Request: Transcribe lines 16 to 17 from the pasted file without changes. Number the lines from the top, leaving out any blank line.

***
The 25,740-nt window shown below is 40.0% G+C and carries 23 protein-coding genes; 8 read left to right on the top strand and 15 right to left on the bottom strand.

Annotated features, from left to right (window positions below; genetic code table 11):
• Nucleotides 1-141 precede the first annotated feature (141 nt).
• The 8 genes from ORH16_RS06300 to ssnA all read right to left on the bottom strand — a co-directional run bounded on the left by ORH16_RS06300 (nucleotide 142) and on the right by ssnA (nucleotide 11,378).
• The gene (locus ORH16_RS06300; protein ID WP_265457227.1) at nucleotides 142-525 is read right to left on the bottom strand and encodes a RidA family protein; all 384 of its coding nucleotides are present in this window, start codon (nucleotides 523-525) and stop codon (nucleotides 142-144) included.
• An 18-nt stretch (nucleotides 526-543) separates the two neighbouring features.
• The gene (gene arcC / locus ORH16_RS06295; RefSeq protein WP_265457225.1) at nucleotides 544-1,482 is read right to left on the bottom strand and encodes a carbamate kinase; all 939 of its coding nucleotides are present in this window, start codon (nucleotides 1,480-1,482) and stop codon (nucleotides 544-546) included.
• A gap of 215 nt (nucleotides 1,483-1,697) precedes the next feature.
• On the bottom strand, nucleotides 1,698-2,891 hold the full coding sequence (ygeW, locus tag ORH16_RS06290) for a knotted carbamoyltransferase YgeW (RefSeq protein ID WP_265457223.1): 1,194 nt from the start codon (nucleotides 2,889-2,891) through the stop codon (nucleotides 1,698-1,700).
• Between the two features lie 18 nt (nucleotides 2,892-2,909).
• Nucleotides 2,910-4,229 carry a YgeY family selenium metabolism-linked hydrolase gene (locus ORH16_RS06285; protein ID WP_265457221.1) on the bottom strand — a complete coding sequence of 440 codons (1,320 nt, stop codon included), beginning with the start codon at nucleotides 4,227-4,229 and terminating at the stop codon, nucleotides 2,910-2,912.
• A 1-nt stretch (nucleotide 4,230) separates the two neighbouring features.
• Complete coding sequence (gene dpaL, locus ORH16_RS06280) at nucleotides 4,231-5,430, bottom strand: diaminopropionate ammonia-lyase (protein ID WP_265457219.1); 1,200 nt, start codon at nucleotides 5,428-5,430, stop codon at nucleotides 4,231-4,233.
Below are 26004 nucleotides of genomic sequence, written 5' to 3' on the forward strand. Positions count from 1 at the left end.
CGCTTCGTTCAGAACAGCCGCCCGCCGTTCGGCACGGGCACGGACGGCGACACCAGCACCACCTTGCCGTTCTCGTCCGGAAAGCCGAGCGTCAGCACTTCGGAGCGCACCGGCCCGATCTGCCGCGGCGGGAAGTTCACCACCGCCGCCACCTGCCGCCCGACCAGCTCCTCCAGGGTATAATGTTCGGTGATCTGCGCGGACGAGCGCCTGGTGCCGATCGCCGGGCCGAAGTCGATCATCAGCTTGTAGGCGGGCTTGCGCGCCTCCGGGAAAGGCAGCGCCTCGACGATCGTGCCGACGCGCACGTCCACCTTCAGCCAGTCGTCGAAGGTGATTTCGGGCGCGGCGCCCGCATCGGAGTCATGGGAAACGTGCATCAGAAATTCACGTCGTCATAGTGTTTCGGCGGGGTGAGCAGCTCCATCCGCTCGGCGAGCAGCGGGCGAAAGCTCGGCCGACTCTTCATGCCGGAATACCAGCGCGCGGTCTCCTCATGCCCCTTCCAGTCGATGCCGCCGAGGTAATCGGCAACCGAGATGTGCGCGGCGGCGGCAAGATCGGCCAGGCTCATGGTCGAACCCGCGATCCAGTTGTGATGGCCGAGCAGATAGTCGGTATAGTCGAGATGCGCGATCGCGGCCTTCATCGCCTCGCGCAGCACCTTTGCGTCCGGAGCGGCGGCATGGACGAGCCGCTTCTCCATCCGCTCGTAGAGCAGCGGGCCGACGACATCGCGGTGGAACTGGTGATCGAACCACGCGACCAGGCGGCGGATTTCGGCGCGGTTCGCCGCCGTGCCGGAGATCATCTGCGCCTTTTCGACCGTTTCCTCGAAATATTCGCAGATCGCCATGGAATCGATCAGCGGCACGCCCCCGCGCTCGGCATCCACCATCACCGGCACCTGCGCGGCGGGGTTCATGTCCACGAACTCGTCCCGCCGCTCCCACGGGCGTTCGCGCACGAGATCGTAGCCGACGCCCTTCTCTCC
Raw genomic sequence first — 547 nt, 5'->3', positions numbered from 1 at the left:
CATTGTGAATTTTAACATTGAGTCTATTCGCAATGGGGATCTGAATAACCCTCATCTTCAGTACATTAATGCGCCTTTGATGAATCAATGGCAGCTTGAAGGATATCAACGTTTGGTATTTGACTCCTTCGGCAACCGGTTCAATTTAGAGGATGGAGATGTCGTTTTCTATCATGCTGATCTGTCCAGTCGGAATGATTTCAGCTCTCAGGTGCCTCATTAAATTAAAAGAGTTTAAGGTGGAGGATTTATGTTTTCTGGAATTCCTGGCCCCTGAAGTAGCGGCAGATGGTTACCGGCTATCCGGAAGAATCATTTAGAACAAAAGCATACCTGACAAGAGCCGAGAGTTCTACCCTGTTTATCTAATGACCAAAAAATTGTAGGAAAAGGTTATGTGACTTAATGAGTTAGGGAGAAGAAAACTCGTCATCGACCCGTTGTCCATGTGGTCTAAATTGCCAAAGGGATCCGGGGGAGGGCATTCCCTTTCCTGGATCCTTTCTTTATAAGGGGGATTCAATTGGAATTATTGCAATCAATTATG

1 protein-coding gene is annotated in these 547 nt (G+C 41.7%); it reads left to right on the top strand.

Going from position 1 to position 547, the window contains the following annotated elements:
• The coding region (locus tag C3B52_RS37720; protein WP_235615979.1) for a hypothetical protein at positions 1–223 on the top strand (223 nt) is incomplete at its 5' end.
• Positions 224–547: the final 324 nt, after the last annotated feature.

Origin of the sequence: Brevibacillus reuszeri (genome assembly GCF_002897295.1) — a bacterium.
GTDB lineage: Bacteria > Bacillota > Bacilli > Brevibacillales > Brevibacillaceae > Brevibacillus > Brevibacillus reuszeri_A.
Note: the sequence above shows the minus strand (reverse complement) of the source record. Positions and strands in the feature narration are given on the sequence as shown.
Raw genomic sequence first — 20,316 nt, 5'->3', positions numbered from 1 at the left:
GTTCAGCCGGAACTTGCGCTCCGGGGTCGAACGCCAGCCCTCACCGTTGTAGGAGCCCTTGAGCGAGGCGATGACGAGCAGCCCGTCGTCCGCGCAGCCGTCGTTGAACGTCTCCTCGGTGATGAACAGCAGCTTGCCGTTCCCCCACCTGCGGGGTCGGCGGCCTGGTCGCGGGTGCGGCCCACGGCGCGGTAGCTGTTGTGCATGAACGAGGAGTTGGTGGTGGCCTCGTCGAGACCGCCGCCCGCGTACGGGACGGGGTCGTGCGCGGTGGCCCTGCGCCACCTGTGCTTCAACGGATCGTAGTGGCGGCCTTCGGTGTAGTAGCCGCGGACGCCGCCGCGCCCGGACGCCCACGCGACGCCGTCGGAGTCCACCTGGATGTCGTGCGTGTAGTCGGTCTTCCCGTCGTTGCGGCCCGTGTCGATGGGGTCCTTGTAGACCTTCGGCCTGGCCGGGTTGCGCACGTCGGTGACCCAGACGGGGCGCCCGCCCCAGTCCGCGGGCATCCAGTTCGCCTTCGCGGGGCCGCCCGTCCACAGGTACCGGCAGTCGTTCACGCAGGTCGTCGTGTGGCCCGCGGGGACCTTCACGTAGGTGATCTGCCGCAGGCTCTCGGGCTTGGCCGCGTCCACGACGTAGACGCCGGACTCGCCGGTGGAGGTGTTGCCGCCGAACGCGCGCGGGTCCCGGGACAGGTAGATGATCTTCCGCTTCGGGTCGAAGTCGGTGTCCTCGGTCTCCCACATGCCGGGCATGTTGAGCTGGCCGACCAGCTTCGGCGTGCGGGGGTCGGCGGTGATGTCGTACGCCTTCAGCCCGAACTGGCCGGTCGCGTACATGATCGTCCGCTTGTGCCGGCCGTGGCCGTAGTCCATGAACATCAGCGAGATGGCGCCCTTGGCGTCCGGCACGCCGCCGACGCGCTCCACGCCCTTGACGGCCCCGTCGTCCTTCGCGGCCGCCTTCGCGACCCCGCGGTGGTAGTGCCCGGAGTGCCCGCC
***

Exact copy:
Raw genomic sequence first — 547 nt, 5'->3', positions numbered from 1 at the left:
CATTGTGAATTTTAACATTGAGTCTATTCGCAATGGGGATCTGAATAACCCTCATCTTCAGTACATTAATGCGCCTTTGATGAATCAATGGCAGCTTGAAGGATATCAACGTTTGGTATTTGACTCCTTCGGCAACCGGTTCAATTTAGAGGATGGAGATGTCGTTTTCTATCATGCTGATCTGTCCAGTCGGAATGATTTCAGCTCTCAGGTGCCTCATTAAATTAAAAGAGTTTAAGGTGGAGGATTTATGTTTTCTGGAATTCCTGGCCCCTGAAGTAGCGGCAGATGGTTACCGGCTATCCGGAAGAATCATTTAGAACAAAAGCATACCTGACAAGAGCCGAGAGTTCTACCCTGTTTATCTAATGACCAAAAAATTGTAGGAAAAGGTTATGTGACTTAATGAGTTAGGGAGAAGAAAACTCGTCATCGACCCGTTGTCCATGTGGTCTAAATTGCCAAAGGGATCCGGGGGAGGGCATTCCCTTTCCTGGATCCTTTCTTTATAAGGGGGATTCAATTGGAATTATTGCAATCAATTATG